Hey, Progressives, It’s OK To Declare Victory Sometimes

Bill Frezza Fellow, Competitive Enterprise Institute
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As a child of the 1950s, I was born into an America of Jim Crow, back-alley abortions, rivers that caught fire, and air unfit to breathe. It was an America recovering from a brutal depression followed by global war. Yes, it was an America full of faults. But its people were imbued with enough vigor and idealism to overcome these shortcomings along with a shared faith that our future would always be better than our past.

We had reason to be optimistic. After saving the world from the onslaught of militant fascism, Americans shook off the bridle of central economic planning and rediscovered the essential strengths of free enterprise, building the largest middle class with the highest standard of living the world has ever known.

To their credit, Progressives led many battles that made our country better. Civil Rights were finally delivered to all Americans, guaranteeing genuine equality before the law despite deeply embedded racism. Women today have choices that would have been unimaginable in just about any society that has come before. And our air and water are cleaner now than they have been since the start of the industrial revolution.

Mission accomplished? Alas, no.

As American progressivism enters its second century, its adherents have become so addicted to struggle and so oblivious to the real problems facing contemporary society that they are endangering the very victories their forebears fought so hard to win. Nowhere is this more evident than in the environmental field.

I thought about this recently, when I was surrounded at a cocktail party by some eco-socialists shocked at my skepticism of “alternative energy” technologies. It didn’t seem to matter to them how many taxpayer-subsidized, government-mandated, not-ready-for-prime-time science experiments blow up on the launch pad. They are sure, they told me, that these technologies can be made to work simply because they must be made to work, and because without them we’ll soon be facing the end of the world.

I felt a bit like a heathen surrounded by Pentecostal missionaries demanding I renounce Satan. Attempts to engage in factual debate generally ended quickly when they confessed that, well, they weren’t scientists or engineers themselves so they don’t really understand the details.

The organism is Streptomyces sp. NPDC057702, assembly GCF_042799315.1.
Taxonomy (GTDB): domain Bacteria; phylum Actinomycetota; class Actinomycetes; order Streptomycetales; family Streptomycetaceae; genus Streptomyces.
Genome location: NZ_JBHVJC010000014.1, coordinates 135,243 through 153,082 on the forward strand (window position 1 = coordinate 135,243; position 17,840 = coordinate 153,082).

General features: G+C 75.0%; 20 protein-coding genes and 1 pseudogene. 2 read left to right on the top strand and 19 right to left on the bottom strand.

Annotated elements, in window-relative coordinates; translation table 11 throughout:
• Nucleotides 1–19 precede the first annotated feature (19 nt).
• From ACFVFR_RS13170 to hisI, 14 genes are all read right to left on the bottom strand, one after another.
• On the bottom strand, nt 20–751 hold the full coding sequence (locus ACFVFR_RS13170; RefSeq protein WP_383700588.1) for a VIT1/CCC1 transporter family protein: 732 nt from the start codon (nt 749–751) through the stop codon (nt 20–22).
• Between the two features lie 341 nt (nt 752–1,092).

I wish I could say my night was atypical, but that hardly seems to be the case.

Not satisfied with a string of successes that truly made America a cleaner and healthier place, environmentalists are now chasing phantom climate calamities that may or may not affect us decades or even centuries in the future, while insisting on remedies that would unleash real economic catastrophe today. And even by their own reckoning, the remedies they demand would do little or nothing to solve the very problem they are meant to address.

Climate zealots claim to have science on their side, yet the fervor with which they try to stamp out questioning, skepticism, and dissent can only be described as religious. Relying on climate models that have yet to successfully predict the future or even explain the past, they declare the science “settled” and demonize skeptics with comparisons to Holocaust deniers. Meanwhile, they have blinded themselves to the depredations of crony capitalists who are looting the public treasury while paying lip service to green causes.

How did progressives go from dreaming about a better future to shouting jeremiads about impending doom? The answer, I believe, is because they refuse to declare victory, preferring the self-affirming righteousness of unremitting struggle.

Yes, struggle can be invigorating as it harnesses the idealism of youth into positive change. But we are no longer a young country. Our economy has essentially stopped growing, producing few excess resources that could be applied to society’s problems. We are wallowing in debt and have been set to fighting over a steadily shrinking pie. Stagnation is shattering our shared faith that the future will always be better.

Worst of all, our vigor has been sapped by economic shackles crafted by a regulatory state run by “experts” who warn that they must control every aspect of our lives or else any who escape the rising oceans will be killed by corporate poisoners intent on enslaving our children.

The end may well be near — for the progressive narrative. As for America, we face enormous struggles and daunting problems. But, I do believe, we shall overcome.

Bill Frezza is a fellow at the Competitive Enterprise Institute and the host of RealClear Radio Hour.

Bill Frezza